Further details regarding the elaborate scheme of Saintvil were also taken into account in the indictment, which noted that the defendant has even gotten to the point of having to open bank accounts and lines of credit, in the names of his eight elderly victims, in different financial institutions and credit card companies in order to support all of his fabricated documents. Moreover, it was said that the defendant allegedly obtained debit and credit cards, as well as physical checks under the names of his eight elderly victims, while using services of an electronic payments processor in order to transfer funds from the illegally obtained lines of credit into the fraudulently opened bank accounts that were all a part of his grand scheme.
Paycheck Protection Program
The Paycheck Protection Program is an initiative under the Coronavirus Aid Relief and Economic Securities (CARES) Act, which is a federal law that has been enacted last March 29, 2020. The CARES Act is worth about $2.2 trillion and was made with the intention to provide emergency financial assistance to millions of American citizens who are currently suffering the economic effects brought to the nation due to the COVID-19 pandemic. In line with this, the Paycheck Protection Program was created, allowing qualifying small businesses and other organizations to acquire loans as a form of financial assistance during these struggling times. One source of relief that was arranged for the Paycheck Protection Program under the CARES Act was the authorization of up to $349 billion in forgivable loans during the first installation of the PPP. In April of 2020, a second installation was made, in which Congress authorized over $300 billion in additional funding to small businesses for job retention, among certain other permissible expenses through the PPP. After eight months, in December of 2020, another $248 billion was released to support the Paycheck Protection Program. The Small Business Administration (SBA) is the one responsible for guaranteeing the PPP loans, which are being funded by participating financial institutions.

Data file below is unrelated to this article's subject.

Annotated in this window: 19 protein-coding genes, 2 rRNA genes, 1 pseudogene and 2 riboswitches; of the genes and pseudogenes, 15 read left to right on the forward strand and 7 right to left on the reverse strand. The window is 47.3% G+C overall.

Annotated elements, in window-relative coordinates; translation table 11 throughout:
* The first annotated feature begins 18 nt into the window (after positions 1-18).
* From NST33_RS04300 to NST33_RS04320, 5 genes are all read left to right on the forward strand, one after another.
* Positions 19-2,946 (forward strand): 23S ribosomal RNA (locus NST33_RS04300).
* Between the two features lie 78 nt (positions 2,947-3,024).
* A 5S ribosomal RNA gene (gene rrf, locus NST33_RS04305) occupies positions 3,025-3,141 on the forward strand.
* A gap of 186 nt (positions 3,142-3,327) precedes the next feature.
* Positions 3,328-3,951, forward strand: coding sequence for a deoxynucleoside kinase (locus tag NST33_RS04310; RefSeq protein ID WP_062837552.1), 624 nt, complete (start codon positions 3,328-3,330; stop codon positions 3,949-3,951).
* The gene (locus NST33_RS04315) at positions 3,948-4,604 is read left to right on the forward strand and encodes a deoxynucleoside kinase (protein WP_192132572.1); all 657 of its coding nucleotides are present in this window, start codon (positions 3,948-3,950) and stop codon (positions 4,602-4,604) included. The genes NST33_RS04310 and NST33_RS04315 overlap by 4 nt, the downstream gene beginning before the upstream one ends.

For a small business or an organization to obtain a Paycheck Protection Program loan, a claimant must submit a PPP loan application, which is required to be signed by an authorized representative of the business. Through its authorized representative, the PPP loan applicant is expected to acknowledge the rules of the program and shall hand over certain affirmative certifications to be considered eligible to obtain COVID-19 Relief funds through the PPP. The files for the Paycheck Protection Program’s application shall include statements of average monthly payroll expenses, number of employees, among other things, as they are essential to calculating the amount of COVID-19 Relief funds a qualifying small business is eligible for to receive under the Paycheck Protection Program. Documentations showing the specific payroll expenses are also required to be submitted in the PPP loan application. Subsequently, a participating lender shall process the PPP loan application, and once approved, the participating lender shall fund the PPP loan using its own monies. Note that the Paycheck Protection Program loans are 100% guaranteed by the SBA. All information from the application, such as information regarding the borrower, the total amount of the loan, and the listed number of employees, is transmitted by the participating lender to the Small Business Administration through the course of processing the Paycheck Protection Program loan.